I mean, hey, who can argue with that???
    If you are interested in language, words, linguistics, or foreign languages, check out my blog and read, post, and/or share.

  7. #7
    Senior Member 2XtremeENFP's Avatar
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    I struggle with what I want to do and what society tells me is stupid and not worth trying.

    Let me ask you this...
    what happens if you don't become a dance teacher? Would you regret leaving school with how you're feeling right now?

  8. #8
    Striving for balance Little Linguist's Avatar
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    At some point, you come to terms with the fact that 95% of society is retarded anyway, so there is no point in listening to what 'society' (whatever the hell that is - just a composite of a lot of stupid individuals, so can we expect a 'smart' society, eh not really) says.
    If you are interested in language, words, linguistics, or foreign languages, check out my blog and read, post, and/or share.

  9. #9
    Senior Member 2XtremeENFP's Avatar
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    But society ultimately has final say, as awful as that is.
    They do the hiring.
    They do the schooling.
    They are the teachers.
    They are the politicians.

    We are society. We just don't blend in as well.

  10. #10
    Striving for balance Little Linguist's Avatar
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    Pfft who gave you the impression that teachers have a say in anything. Trust me. I'm a teacher.

    This week, I've taught an intensive English course where one of the rules (written on several letters) is to speak English at all times. After several attempts at politely encouraging, then being strict, then admonishing pupils, I got loud and said, "If you do not want to speak English, I'm not sure why you are here! If you don't stop speaking German, I'm going to send you to the office and have them call your parents. In the worst case, you'll be picked up and taken home."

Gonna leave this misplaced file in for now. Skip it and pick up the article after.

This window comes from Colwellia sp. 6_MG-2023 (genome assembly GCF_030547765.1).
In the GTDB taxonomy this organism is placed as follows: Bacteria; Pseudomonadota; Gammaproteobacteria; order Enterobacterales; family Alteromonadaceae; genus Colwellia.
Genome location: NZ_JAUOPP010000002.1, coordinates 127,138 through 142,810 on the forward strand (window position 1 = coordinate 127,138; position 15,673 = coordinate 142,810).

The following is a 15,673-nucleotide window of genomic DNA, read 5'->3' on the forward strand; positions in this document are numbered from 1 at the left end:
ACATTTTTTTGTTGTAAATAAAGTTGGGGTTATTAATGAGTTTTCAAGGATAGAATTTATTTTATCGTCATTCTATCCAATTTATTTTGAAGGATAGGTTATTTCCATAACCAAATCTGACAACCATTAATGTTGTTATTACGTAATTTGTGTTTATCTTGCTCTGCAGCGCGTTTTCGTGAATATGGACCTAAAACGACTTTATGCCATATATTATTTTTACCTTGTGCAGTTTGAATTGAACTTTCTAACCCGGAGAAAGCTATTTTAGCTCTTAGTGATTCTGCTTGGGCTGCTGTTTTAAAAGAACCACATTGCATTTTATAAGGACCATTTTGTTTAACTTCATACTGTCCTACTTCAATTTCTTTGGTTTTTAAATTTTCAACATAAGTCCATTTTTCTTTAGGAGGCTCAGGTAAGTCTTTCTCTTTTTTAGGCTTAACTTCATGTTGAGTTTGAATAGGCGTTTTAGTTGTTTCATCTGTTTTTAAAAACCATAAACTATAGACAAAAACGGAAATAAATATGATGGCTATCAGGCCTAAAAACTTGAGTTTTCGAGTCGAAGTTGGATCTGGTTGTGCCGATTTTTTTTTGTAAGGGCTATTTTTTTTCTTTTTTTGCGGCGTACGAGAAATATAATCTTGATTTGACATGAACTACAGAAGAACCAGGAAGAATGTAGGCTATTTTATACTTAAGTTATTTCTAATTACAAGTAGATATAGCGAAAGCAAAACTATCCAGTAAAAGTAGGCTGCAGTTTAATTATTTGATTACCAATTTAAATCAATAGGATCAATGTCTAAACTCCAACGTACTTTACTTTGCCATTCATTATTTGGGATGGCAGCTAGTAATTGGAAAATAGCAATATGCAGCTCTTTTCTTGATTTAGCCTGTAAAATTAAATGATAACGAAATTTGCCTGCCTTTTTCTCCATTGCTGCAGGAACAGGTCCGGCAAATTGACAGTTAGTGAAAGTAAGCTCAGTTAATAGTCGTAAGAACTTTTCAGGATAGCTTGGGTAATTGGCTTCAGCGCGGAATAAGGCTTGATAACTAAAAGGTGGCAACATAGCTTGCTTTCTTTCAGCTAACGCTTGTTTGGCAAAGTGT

Well holy crap in a handbasket, the next morning, parents are going all apeshit crazy, and the first thing I know, the administration is coming to me saying I was loud, rude, and unbelievable in class, according to the parents, that I was unnecessarily strict and they will never, ever send their kids there again.

    Fuck a duck, why the hell did they send them to our school then??? For a holiday to get them out of the house? I mean, geez. It wasn't like I screamed at them and called them stupid, lazy sons of --- yeah. (Though I wanted to...I kept my cool). I simply raised my voice and expressed the consequences of continued bad behavior after attempting to do so with encouragement and niceties.

    Parents are f-ing stupid nowadays. No wonder why the kids are totally bonkers.

    Anyway, point being: Just because you are in a so-called position of authority, it doesn't really give you a hell of a lot more say than anyone else. And those guys who hire you? Well, hell I've landed almost every job (actually, I think every job) I've ever interviewed for.

    So I wouldn't worry about it that much. Really. People can tell if you're kissing ass or serious about your intent. These guys know I'm a straight arrow, so they give me the benefit of the doubt and ask me before freaking out and kicking my rear end on the street.
    If you are interested in language, words, linguistics, or foreign languages, check out my blog and read, post, and/or share.